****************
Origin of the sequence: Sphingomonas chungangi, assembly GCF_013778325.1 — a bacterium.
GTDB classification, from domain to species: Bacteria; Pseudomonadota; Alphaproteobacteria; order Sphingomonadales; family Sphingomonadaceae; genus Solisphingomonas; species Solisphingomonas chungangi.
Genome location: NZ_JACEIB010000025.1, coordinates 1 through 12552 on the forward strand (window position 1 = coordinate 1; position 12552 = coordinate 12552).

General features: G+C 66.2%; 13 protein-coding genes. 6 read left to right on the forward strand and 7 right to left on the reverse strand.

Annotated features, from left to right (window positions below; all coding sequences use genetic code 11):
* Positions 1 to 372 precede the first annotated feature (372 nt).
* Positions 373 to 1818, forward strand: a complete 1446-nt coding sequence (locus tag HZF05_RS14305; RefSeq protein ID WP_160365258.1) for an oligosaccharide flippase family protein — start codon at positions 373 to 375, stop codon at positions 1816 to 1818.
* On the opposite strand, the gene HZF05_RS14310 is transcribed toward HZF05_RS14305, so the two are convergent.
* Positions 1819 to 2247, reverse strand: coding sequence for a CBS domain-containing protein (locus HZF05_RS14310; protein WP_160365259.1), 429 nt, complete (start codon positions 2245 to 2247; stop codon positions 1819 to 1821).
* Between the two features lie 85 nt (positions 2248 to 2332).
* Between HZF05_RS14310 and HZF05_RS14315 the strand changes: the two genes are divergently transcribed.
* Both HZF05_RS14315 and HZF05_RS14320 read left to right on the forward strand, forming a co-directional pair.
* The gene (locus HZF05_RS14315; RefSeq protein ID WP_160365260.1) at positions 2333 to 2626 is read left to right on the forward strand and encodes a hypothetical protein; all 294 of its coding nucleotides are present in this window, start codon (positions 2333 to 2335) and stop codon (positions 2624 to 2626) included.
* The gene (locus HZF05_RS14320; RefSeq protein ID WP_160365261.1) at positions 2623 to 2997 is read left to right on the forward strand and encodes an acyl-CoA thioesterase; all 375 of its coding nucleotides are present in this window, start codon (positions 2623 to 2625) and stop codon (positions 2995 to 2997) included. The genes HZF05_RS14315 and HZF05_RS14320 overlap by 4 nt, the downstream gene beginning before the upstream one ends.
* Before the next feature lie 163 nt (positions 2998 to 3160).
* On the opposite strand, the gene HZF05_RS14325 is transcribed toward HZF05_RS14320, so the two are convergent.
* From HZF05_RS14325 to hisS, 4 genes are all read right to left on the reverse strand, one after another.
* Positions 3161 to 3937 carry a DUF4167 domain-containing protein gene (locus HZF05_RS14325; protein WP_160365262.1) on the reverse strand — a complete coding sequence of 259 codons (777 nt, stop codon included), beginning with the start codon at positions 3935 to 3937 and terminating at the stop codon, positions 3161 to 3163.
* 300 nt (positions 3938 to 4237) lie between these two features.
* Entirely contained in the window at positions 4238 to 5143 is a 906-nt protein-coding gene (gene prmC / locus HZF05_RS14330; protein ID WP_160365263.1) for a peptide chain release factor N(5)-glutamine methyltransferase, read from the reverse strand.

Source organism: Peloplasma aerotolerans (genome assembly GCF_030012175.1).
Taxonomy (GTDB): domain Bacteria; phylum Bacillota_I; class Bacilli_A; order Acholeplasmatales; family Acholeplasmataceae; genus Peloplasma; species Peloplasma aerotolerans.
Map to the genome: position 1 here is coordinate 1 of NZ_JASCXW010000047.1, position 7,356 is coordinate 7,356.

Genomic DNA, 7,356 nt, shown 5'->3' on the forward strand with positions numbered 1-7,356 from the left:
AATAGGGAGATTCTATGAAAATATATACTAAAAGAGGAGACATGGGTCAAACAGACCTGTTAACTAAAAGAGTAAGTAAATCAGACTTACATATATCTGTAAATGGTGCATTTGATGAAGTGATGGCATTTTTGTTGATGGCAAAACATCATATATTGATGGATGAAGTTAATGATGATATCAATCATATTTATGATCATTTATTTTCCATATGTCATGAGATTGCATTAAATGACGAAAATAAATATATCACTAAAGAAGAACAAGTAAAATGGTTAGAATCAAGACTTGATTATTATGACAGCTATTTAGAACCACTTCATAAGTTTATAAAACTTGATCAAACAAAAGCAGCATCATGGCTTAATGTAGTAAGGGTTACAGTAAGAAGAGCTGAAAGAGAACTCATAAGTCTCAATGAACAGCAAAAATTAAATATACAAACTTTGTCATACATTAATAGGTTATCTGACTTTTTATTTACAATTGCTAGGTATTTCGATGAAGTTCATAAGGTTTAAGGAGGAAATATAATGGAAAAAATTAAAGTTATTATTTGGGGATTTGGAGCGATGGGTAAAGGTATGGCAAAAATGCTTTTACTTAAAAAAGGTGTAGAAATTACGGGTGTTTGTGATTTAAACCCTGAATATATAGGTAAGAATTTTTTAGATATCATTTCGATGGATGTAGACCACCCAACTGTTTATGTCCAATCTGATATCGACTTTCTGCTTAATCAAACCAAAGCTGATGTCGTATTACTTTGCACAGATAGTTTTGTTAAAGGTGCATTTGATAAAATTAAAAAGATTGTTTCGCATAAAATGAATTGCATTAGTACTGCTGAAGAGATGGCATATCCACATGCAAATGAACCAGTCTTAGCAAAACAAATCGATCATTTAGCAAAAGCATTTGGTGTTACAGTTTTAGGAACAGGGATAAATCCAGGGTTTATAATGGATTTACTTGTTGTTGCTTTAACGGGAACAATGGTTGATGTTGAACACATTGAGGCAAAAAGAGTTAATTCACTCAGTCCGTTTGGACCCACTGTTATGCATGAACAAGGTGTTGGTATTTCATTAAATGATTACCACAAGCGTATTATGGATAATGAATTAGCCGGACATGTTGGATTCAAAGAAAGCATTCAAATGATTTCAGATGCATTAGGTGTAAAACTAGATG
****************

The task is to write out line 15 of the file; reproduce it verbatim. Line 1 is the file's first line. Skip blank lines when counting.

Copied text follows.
* Before the next feature lie 163 nt (positions 2998 to 3160).